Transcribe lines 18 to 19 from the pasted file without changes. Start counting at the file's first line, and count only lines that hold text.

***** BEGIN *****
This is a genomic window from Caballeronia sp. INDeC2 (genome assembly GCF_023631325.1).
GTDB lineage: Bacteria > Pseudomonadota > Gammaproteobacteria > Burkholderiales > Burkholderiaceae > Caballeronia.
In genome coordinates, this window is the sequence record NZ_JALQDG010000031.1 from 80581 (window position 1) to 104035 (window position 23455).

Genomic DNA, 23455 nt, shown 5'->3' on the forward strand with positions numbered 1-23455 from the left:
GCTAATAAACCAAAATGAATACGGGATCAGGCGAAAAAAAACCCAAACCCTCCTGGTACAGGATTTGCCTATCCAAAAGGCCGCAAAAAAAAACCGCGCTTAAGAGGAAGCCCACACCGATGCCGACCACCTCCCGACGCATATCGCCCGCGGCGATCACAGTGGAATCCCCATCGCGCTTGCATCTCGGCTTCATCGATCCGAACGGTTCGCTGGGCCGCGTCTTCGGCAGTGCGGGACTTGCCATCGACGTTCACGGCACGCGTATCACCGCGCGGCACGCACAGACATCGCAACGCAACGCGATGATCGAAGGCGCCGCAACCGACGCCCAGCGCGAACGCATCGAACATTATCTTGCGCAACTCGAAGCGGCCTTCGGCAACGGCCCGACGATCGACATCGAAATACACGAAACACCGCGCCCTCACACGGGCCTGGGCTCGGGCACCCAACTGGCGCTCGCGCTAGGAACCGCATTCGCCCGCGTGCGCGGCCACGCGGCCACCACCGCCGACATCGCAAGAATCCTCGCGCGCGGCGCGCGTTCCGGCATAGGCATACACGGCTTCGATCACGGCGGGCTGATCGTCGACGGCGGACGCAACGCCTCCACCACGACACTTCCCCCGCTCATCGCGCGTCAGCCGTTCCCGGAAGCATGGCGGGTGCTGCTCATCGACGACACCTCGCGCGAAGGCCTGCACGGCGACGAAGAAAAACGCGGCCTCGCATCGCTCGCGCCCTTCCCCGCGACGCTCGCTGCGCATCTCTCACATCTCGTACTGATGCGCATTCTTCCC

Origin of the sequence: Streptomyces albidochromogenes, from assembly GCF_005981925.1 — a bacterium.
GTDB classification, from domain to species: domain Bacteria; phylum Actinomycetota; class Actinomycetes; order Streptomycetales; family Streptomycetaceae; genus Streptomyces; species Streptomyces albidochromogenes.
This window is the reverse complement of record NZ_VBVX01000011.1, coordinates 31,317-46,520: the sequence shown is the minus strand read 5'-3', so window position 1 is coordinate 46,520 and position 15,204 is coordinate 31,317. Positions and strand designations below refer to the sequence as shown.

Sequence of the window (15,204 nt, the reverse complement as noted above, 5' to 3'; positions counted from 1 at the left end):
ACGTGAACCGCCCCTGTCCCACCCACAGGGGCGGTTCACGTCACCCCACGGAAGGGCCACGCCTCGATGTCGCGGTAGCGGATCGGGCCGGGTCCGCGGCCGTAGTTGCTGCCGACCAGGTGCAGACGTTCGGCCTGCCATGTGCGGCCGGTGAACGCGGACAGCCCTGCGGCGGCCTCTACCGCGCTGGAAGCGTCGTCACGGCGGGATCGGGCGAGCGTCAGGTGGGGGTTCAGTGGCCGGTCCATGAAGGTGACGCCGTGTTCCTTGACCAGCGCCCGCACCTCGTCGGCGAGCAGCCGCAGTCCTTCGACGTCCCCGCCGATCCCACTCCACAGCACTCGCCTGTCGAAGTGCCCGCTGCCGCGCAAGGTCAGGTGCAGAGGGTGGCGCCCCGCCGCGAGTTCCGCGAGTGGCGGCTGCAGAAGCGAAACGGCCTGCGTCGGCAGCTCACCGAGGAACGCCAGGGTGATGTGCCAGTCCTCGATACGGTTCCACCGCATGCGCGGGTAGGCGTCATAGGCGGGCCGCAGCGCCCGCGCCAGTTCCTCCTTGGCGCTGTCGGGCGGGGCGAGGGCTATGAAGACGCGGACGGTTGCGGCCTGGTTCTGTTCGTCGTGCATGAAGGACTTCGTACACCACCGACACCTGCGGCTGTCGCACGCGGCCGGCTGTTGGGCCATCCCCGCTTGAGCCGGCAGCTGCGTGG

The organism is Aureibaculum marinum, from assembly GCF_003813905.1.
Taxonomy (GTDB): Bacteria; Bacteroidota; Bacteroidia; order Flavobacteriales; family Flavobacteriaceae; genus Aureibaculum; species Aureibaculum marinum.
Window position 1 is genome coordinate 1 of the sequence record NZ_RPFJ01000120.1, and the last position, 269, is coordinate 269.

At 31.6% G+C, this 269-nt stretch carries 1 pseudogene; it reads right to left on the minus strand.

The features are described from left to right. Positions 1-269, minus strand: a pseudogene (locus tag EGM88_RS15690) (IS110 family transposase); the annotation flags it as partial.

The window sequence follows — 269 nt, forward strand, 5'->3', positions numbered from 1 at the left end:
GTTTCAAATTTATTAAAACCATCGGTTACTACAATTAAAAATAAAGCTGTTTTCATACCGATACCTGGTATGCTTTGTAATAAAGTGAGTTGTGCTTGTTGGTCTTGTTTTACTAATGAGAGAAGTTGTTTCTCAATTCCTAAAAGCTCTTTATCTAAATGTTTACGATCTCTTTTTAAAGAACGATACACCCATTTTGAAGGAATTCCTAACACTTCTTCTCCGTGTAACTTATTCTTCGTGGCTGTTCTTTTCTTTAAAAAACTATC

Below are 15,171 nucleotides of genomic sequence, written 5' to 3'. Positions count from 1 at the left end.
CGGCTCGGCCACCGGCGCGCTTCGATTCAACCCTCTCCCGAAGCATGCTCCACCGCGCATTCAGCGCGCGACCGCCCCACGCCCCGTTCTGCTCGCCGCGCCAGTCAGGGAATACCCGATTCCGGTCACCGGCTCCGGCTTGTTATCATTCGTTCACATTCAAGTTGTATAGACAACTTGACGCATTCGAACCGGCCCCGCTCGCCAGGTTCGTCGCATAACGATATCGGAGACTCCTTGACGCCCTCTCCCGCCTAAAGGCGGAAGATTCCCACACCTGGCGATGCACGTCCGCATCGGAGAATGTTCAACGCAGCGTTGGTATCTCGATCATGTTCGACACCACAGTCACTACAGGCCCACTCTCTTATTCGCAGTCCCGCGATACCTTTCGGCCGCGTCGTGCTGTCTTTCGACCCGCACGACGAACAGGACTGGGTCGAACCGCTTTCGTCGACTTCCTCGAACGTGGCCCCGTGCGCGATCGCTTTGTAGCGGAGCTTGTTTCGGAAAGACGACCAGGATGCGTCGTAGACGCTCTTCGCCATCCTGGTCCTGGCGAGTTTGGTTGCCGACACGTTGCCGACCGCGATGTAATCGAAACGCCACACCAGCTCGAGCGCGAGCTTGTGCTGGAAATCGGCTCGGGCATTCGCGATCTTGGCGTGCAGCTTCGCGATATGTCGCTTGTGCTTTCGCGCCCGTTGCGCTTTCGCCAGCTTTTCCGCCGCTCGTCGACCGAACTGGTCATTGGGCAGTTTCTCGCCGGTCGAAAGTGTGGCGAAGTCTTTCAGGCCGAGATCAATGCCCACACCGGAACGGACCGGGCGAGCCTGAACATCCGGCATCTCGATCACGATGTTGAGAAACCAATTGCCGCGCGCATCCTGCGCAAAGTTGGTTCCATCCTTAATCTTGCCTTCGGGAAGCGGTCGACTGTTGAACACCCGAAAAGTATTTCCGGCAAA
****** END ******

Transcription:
Below are 15,171 nucleotides of genomic sequence, written 5' to 3'. Positions count from 1 at the left end.
CGGCTCGGCCACCGGCGCGCTTCGATTCAACCCTCTCCCGAAGCATGCTCCACCGCGCATTCAGCGCGCGACCGCCCCACGCCCCGTTCTGCTCGCCGCGCCAGTCAGGGAATACCCGATTCCGGTCACCGGCTCCGGCTTGTTATCATTCGTTCACATTCAAGTTGTATAGACAACTTGACGCATTCGAACCGGCCCCGCTCGCCAGGTTCGTCGCATAACGATATCGGAGACTCCTTGACGCCCTCTCCCGCCTAAAGGCGGAAGATTCCCACACCTGGCGATGCACGTCCGCATCGGAGAATGTTCAACGCAGCGTTGGTATCTCGATCATGTTCGACACCACAGTCACTACAGGCCCACTCTCTTATTCGCAGTCCCGCGATACCTTTCGGCCGCGTCGTGCTGTCTTTCGACCCGCACGACGAACAGGACTGGGTCGAACCGCTTTCGTCGACTTCCTCGAACGTGGCCCCGTGCGCGATCGCTTTGTAGCGGAGCTTGTTTCGGAAAGACGACCAGGATGCGTCGTAGACGCTCTTCGCCATCCTGGTCCTGGCGAGTTTGGTTGCCGACACGTTGCCGACCGCGATGTAATCGAAACGCCACACCAGCTCGAGCGCGAGCTTGTGCTGGAAATCGGCTCGGGCATTCGCGATCTTGGCGTGCAGCTTCGCGATATGTCGCTTGTGCTTTCGCGCCCGTTGCGCTTTCGCCAGCTTTTCCGCCGCTCGTCGACCGAACTGGTCATTGGGCAGTTTCTCGCCGGTCGAAAGTGTGGCGAAGTCTTTCAGGCCGAGATCAATGCCCACACCGGAACGGACCGGGCGAGCCTGAACATCCGGCATCTCGATCACGATGTTGAGAAACCAATTGCCGCGCGCATCCTGCGCAAAGTTGGTTCCATCCTTAATCTTGCCTTCGGGAAGCGGTCGACTGTTGAACACCCGAAAAGTATTTCCGGCAAA